As you know, I’m all about the gigs. Whether you’re a student still preparing to enter the workforce, a young professional trying to diversify their income/experience, or a seasoned professional trying to get back in the game after a layoff. Gigs are a major part of the new job market reality…but understanding gigs and figuring out how to actually get them are two different stories.
That is why I was so excited to serendipitously connect with the team at FlexJobs, an online service/job board specifically designed for the gig-savvy professional. I was able to sit down with the CEO of FlexJobs, Sara Sutton Fell, and Director of Social Media, Brie Reynolds, to learn more about the company and how all of us can start gigging today. If you’re ready to start getting gigs, you can enter “Finch2013” into the promo code area to get 30% off membership to FlexJobs (thanks for your support, Sara!).
Nacie: What is FlexJobs, and how is it different from other career sites?
Sara: FlexJobs is a unique job search service because it focuses on helping professionals connect with legitimate, professional-level opportunities that offer some kind of flexibility. We are the leading career website for telecommuting, flexible schedule, freelance, and part-time jobs. Other job sites list lots of regular, traditional 9-5 jobs, with some flexible ones thrown in, but we list exclusively those flexible opportunities that help people find work-life balance. Two big differentiators are that every single job on the site is hand-screened by one of our excellent researchers and that we focus on professional-level jobs. 70% of our job-seekers have bachelor’s or graduate degrees, and the quality of our jobs reflects that.
Have you ever experienced the deflated feeling that comes with accomplishing a professional goal, only to realize shortly afterwards it doesn’t feel good enough?
I have – and often. And interestingly, most of the people I’ve met through both The Finch Effect and The Life Uncommon have felt like this frequently as well.
Maybe it’s a Millennial thing – maybe it’s a people-who-care-about-their-careers thing. But all I know is it is an insidious problem that has the power to snuff out fulfillment and professional joy faster than anything else. It has the power to turn an Uncommon Life into a death march toward an ideal that doesn’t exist. Click to continue
After sending out my newsletter this weekend, I got one of those fabulous notices that said someone who had unsubsribed from my list had left a reason as to why. Eagerly I scrolled down the email, to find the following phrase:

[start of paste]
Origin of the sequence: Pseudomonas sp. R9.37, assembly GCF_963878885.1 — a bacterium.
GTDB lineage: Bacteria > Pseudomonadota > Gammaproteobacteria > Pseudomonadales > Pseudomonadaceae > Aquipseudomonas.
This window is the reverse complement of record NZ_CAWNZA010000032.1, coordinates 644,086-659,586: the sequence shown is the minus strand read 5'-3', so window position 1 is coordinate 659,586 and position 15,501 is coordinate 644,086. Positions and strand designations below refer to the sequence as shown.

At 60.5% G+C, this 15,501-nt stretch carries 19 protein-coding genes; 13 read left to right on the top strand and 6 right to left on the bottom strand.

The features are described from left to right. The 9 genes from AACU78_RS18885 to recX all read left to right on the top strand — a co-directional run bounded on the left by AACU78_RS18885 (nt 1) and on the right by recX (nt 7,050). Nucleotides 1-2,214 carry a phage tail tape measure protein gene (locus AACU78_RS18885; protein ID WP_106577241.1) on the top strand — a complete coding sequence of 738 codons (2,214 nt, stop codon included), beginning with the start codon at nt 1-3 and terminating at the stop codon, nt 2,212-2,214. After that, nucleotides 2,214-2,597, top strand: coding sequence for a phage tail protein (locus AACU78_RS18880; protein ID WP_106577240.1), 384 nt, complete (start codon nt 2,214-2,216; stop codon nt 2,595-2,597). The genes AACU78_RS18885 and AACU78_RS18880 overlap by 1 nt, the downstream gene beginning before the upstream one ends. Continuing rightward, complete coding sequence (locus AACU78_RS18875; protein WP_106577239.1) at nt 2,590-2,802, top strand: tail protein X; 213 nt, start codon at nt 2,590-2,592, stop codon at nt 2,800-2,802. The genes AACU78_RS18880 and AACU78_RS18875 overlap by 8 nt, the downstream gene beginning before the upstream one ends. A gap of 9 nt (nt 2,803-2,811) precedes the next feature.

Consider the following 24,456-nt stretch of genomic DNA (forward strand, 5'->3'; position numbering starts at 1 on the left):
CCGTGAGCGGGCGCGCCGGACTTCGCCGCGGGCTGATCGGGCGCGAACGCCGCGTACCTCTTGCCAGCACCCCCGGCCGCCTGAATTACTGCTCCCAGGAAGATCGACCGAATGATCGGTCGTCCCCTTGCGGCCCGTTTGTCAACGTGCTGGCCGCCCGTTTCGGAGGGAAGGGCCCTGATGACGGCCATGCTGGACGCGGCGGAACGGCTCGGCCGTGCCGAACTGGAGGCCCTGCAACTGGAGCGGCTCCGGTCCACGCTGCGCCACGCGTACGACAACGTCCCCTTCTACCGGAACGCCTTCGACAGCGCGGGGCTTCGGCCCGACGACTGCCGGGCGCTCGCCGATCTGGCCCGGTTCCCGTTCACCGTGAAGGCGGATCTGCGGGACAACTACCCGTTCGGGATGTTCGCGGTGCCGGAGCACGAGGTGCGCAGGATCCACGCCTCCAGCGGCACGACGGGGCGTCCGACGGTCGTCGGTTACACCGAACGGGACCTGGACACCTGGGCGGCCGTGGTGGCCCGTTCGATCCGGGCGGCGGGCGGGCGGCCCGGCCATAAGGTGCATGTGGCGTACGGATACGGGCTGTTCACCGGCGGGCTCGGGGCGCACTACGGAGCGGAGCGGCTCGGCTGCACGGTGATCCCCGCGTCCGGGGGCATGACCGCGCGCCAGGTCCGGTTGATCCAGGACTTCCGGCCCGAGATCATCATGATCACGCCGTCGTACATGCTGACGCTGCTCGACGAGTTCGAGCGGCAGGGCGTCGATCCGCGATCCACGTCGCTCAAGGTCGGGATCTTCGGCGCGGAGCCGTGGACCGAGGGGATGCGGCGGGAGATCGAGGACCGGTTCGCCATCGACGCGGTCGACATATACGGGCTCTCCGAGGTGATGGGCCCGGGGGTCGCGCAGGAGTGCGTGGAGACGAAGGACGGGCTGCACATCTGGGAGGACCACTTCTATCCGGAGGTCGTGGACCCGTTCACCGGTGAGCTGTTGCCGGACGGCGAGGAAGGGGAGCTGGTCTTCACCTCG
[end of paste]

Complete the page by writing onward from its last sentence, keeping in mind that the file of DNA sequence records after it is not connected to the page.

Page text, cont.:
“This service has little use in a sea of related sites.”
At first, I furrowed my brow in annoyance. And then I smiled.
Because my intention has never been to be the best professional development site in the vast sea of options. It has always been to be the lighthouse.
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I’ll be honest with you – sometimes I just want it to be easy.
There are days when I don’t want to ask myself if a gig I’m taking has integrity to my professional mission statement. I don’t want to hustle every day to earn my keep while doing something I love. I don’t want to stress something that I love to do by monetizing it.
There are days when I miss writing as a hobby, my blog as a hobby, and my dreams of being published were still dreams. When I wonder if I have any words left in me to put down on paper, or anything of value left to say.
I used to think that these days were signs of weakness, that they were a reflection of something dark within me: that I was a charlatan, an impostor, a fake, a phony. I used to think that days when I felt like this meant that I was full of it – I didn’t believe in my own work. That I was a hypocrite.
But the more I live, the more I talk to other Uncommoners, the more I observe people adapting and thriving in this tumultuous world, the more I realize that these days are nothing of the sort. They are just days. They are just part of the ebb and flow of a working life.
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I am really proud to partner on this post with Quintessential Careers for their Job Action Day 2012 resources.
What are the terms you would use to describe yourself as a professional – or, more specifically, what are the terms you hope people associate with you as a professional?
If you’re like most of us, the terms you think of fall within a core set that includes things like “good communicator,” and “team player,” and “dependable.”
But here’s the problem: we don’t spend nearly enough time thinking about the descriptive terms associated with our professional brand and acting to reinforce and communicate them accordingly.
The result? You lose control of your brand’s message.
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